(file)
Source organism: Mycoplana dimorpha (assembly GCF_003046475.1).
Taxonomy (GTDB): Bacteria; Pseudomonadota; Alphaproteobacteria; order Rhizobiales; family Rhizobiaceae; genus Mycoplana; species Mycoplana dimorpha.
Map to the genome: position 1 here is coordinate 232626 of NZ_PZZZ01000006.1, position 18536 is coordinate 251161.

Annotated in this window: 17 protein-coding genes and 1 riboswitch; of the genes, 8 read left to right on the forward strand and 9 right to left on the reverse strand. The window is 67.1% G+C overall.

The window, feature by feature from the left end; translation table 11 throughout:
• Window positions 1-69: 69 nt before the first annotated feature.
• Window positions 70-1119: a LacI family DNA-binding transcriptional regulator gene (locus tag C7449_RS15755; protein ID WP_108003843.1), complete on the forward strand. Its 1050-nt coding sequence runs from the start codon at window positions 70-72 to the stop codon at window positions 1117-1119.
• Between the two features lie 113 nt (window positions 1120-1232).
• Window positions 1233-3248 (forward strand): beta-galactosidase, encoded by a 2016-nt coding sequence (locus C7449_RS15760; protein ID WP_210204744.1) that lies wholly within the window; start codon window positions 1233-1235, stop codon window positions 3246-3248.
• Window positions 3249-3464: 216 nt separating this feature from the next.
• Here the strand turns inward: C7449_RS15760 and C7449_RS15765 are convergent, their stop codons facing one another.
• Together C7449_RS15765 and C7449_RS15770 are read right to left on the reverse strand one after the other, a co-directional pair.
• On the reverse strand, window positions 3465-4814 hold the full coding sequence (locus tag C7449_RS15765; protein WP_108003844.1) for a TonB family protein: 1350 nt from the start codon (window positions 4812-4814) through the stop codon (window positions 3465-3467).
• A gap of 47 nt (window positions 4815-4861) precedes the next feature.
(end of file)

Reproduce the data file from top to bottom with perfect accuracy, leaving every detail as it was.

Source organism: Mycoplana dimorpha (assembly GCF_003046475.1).
Taxonomy (GTDB): Bacteria; Pseudomonadota; Alphaproteobacteria; order Rhizobiales; family Rhizobiaceae; genus Mycoplana; species Mycoplana dimorpha.
Map to the genome: position 1 here is coordinate 232626 of NZ_PZZZ01000006.1, position 18536 is coordinate 251161.

Annotated in this window: 17 protein-coding genes and 1 riboswitch; of the genes, 8 read left to right on the forward strand and 9 right to left on the reverse strand. The window is 67.1% G+C overall.

The window, feature by feature from the left end; translation table 11 throughout:
• Window positions 1-69: 69 nt before the first annotated feature.
• Window positions 70-1119: a LacI family DNA-binding transcriptional regulator gene (locus tag C7449_RS15755; protein ID WP_108003843.1), complete on the forward strand. Its 1050-nt coding sequence runs from the start codon at window positions 70-72 to the stop codon at window positions 1117-1119.
• Between the two features lie 113 nt (window positions 1120-1232).
• Window positions 1233-3248 (forward strand): beta-galactosidase, encoded by a 2016-nt coding sequence (locus C7449_RS15760; protein ID WP_210204744.1) that lies wholly within the window; start codon window positions 1233-1235, stop codon window positions 3246-3248.
• Window positions 3249-3464: 216 nt separating this feature from the next.
• Here the strand turns inward: C7449_RS15760 and C7449_RS15765 are convergent, their stop codons facing one another.
• Together C7449_RS15765 and C7449_RS15770 are read right to left on the reverse strand one after the other, a co-directional pair.
• On the reverse strand, window positions 3465-4814 hold the full coding sequence (locus tag C7449_RS15765; protein WP_108003844.1) for a TonB family protein: 1350 nt from the start codon (window positions 4812-4814) through the stop codon (window positions 3465-3467).
• A gap of 47 nt (window positions 4815-4861) precedes the next feature.